Mulholland Dr. (2001)

David Lynch’s film, the voted #1 movie of the 2000s, is beguiling but packs an emotional wallop

mulholland-drive-posterThe moment in David Lynch’s “Mulholland Dr.” that resonates most deeply with me, and there are a few, takes place inside the club known as “Silencio.” “Silencio! No hay banda,” the announcer “says” to the crowd, explaining that there is no band, no live performance. It’s all taped. It’s all a recording. It’s all an illusion.

Lynch gives us a few shots, one from the balcony where Betty and Irene are sitting, another in close-up of the emcee, and a third from his side profile revealing a blue-haired woman sitting zombie-like in the luxury box above. The lights begin to flicker in a blue haze as the emcee vanishes, and Betty starts to shake uncontrollably in her seat as thunder begins to rumble in the theater. A new host steps out to introduce Rebekah Del Rio, a singer playing herself who performs “Llorando,” a Latin cover of a Roy Orbison song, “Crying.” She’s dressed in red and black with a glint of red and yellow makeup beneath her eye. She’s first seen from afar, then in close up as she builds in dynamics. She’s barely fighting back tears and absolutely wailing, and Lynch cuts back to Betty and Irene unable to hold back their own. And then, she collapses, topples to her side as her siren song continues on tape.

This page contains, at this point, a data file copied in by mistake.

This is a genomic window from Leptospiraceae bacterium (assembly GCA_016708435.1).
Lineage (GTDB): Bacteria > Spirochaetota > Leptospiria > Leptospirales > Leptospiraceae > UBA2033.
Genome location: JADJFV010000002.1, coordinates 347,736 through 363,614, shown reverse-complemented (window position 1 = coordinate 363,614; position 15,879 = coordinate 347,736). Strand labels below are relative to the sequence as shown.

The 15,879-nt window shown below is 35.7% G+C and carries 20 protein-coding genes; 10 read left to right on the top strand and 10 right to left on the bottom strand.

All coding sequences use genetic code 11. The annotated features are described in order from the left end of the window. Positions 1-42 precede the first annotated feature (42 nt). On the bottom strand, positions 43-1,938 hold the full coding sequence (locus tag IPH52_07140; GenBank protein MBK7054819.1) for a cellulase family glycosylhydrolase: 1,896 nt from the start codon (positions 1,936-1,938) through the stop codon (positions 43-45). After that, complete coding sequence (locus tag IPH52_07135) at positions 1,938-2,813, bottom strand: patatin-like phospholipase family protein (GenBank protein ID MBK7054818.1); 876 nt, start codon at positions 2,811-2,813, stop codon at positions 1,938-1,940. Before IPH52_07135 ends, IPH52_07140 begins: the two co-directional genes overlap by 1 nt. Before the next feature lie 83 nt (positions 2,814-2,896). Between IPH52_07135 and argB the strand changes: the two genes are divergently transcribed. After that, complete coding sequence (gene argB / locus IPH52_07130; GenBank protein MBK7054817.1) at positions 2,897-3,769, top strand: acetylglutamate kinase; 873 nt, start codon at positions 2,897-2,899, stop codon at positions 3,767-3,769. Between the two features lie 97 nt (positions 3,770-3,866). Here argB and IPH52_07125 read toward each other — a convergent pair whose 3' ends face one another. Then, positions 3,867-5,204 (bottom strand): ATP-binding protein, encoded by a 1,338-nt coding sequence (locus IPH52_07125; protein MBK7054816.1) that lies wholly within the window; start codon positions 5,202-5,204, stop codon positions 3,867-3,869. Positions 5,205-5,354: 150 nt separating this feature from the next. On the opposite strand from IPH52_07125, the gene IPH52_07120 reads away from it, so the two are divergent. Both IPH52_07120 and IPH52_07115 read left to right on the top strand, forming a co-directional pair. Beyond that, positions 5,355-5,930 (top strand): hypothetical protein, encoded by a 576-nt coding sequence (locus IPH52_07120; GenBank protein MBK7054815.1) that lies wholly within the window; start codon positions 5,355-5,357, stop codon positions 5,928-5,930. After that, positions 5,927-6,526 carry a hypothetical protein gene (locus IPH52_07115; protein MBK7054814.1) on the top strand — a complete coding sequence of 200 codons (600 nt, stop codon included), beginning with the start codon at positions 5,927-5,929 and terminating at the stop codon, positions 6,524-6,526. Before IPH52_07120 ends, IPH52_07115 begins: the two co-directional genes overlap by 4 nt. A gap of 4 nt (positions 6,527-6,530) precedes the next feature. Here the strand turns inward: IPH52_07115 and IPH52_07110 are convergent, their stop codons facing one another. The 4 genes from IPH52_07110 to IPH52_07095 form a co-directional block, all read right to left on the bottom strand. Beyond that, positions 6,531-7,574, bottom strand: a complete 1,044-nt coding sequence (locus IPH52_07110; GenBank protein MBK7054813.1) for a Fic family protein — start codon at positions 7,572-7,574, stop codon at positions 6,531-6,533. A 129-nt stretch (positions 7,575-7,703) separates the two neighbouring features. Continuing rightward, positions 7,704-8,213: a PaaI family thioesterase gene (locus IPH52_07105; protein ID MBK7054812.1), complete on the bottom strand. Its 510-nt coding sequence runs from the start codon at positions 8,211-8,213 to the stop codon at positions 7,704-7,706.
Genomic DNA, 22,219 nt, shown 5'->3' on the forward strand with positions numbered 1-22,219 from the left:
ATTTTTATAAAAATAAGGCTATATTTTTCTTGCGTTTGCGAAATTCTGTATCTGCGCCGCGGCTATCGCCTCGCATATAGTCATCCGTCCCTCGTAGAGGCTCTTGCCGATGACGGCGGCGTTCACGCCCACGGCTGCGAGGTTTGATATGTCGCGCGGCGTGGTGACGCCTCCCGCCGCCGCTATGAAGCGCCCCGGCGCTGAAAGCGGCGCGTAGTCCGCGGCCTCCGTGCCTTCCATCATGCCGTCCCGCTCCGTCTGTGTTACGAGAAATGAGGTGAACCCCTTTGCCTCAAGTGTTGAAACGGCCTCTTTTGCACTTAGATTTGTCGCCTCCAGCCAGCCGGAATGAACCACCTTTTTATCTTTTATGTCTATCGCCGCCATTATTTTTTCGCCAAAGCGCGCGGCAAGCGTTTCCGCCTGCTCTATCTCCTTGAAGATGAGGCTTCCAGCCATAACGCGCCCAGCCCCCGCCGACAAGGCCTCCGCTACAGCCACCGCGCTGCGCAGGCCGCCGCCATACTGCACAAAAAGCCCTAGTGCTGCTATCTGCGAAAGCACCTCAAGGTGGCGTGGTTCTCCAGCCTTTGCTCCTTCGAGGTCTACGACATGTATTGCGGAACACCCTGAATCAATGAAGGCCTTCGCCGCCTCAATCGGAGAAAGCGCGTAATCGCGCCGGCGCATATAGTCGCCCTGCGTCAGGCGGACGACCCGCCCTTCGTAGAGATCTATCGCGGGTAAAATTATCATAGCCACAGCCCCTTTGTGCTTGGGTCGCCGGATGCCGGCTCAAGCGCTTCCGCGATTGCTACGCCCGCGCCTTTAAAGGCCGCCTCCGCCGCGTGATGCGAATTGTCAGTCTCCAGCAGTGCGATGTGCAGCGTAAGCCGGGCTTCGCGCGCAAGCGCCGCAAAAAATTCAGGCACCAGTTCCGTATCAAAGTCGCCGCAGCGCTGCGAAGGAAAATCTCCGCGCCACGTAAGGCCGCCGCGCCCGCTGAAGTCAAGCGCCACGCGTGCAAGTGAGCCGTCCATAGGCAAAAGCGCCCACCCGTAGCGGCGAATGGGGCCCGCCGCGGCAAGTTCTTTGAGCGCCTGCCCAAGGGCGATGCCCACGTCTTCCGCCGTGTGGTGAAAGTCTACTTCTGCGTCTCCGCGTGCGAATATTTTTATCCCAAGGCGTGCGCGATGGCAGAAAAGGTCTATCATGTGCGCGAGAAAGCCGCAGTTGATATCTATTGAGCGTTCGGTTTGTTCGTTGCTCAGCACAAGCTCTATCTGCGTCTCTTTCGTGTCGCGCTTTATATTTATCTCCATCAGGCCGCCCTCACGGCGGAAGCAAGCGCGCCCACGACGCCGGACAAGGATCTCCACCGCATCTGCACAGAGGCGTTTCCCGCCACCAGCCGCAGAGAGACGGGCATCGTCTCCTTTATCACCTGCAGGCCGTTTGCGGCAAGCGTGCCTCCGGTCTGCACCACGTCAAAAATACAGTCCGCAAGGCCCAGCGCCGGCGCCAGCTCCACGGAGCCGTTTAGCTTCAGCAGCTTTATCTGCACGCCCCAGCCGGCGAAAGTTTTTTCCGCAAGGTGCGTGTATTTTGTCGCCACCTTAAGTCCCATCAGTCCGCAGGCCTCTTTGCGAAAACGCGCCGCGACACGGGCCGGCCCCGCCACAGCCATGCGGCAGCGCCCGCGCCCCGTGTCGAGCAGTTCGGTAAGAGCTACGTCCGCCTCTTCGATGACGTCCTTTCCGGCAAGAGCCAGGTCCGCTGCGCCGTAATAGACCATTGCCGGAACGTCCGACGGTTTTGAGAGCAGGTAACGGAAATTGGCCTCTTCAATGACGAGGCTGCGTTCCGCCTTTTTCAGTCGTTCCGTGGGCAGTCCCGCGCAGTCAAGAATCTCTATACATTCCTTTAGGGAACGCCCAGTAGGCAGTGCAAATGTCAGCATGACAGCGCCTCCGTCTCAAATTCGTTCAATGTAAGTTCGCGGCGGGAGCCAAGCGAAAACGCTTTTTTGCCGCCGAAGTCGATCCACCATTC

It’s all taped. It’s all a recording. It’s all an illusion. This moment marks an important turning point in the film, in which the reality that Betty and Irene think they belong to begins to unravel. There’s no “unlocking” the tiny blue box they hold, or for that matter any of the movie’s secrets. All of “Mulholland Dr.’s” mysteries, noir trappings and bizarre twists have been part of some surreal movie magic, completely artificial and cinematic. It’s ALL a recording. Continue reading “Mulholland Dr. (2001)”


“Wanderlust” is a silly mess of a comedy in the way it tries to mock a hippie lifestyle while still grooving off their good vibrations.

David Wain’s film follows New York married couple George and Linda (Paul Rudd and Jennifer Aniston) to the Elysium commune in Georgia after they lose their jobs and apartment, a place where every hippie cliché ever imagined is piled on to a disturbing degree.

George and Linda are the only two characters not on an extreme end of the spectrum, be it the free loving, voodoo chanting, nature embracing and technologically challenged Seth (Justin Theroux) or George’s aggressive, douchebag brother Rick (Ken Marino).

Rudd is amusing in small-scale moments when the script allows one of the normals to be funny, namely because he will say yes to any bit, no matter how ridiculous.

But the movie’s screwball nature to top itself can be overwhelming and just plain gross. Not even an actor as likeable as Rudd can make carrying a newborn’s placenta around funny.

2 stars